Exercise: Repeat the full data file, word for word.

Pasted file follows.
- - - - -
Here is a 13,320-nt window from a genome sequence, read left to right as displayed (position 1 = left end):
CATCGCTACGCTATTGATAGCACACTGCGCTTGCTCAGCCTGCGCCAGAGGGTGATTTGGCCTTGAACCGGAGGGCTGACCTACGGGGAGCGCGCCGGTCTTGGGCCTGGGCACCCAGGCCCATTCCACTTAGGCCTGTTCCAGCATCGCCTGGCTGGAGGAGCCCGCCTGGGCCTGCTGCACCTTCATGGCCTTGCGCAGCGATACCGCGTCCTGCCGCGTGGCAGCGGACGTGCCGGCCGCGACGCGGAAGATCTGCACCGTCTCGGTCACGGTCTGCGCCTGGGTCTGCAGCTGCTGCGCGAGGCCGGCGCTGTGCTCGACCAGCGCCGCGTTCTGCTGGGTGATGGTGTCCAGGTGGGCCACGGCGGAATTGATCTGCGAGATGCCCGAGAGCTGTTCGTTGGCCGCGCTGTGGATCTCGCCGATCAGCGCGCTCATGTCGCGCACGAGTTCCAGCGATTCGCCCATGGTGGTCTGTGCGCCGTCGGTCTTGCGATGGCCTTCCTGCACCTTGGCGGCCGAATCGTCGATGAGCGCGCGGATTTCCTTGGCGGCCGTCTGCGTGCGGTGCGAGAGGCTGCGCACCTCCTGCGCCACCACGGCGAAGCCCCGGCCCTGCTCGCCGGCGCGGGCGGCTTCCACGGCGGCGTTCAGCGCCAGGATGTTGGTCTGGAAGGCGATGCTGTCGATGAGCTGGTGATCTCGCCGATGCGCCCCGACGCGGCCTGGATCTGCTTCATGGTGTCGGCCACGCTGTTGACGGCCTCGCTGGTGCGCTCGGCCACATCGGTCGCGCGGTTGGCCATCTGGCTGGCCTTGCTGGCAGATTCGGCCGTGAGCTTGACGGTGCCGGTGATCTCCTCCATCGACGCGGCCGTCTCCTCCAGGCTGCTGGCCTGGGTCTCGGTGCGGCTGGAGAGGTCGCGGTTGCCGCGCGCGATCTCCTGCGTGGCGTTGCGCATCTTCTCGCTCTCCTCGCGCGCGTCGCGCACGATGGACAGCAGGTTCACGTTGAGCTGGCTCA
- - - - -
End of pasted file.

Here is a 13,320-nt window from a genome sequence, read left to right as displayed (position 1 = left end):
CATCGCTACGCTATTGATAGCACACTGCGCTTGCTCAGCCTGCGCCAGAGGGTGATTTGGCCTTGAACCGGAGGGCTGACCTACGGGGAGCGCGCCGGTCTTGGGCCTGGGCACCCAGGCCCATTCCACTTAGGCCTGTTCCAGCATCGCCTGGCTGGAGGAGCCCGCCTGGGCCTGCTGCACCTTCATGGCCTTGCGCAGCGATACCGCGTCCTGCCGCGTGGCAGCGGACGTGCCGGCCGCGACGCGGAAGATCTGCACCGTCTCGGTCACGGTCTGCGCCTGGGTCTGCAGCTGCTGCGCGAGGCCGGCGCTGTGCTCGACCAGCGCCGCGTTCTGCTGGGTGATGGTGTCCAGGTGGGCCACGGCGGAATTGATCTGCGAGATGCCCGAGAGCTGTTCGTTGGCCGCGCTGTGGATCTCGCCGATCAGCGCGCTCATGTCGCGCACGAGTTCCAGCGATTCGCCCATGGTGGTCTGTGCGCCGTCGGTCTTGCGATGGCCTTCCTGCACCTTGGCGGCCGAATCGTCGATGAGCGCGCGGATTTCCTTGGCGGCCGTCTGCGTGCGGTGCGAGAGGCTGCGCACCTCCTGCGCCACCACGGCGAAGCCCCGGCCCTGCTCGCCGGCGCGGGCGGCTTCCACGGCGGCGTTCAGCGCCAGGATGTTGGTCTGGAAGGCGATGCTGTCGATGAGCTGGTGATCTCGCCGATGCGCCCCGACGCGGCCTGGATCTGCTTCATGGTGTCGGCCACGCTGTTGACGGCCTCGCTGGTGCGCTCGGCCACATCGGTCGCGCGGTTGGCCATCTGGCTGGCCTTGCTGGCAGATTCGGCCGTGAGCTTGACGGTGCCGGTGATCTCCTCCATCGACGCGGCCGTCTCCTCCAGGCTGCTGGCCTGGGTCTCGGTGCGGCTGGAGAGGTCGCGGTTGCCGCGCGCGATCTCCTGCGTGGCGTTGCGCATCTTCTCGCTCTCCTCGCGCGCGTCGCGCACGATGGACAGCAGGTTCACGTTGAGCTGGCTCA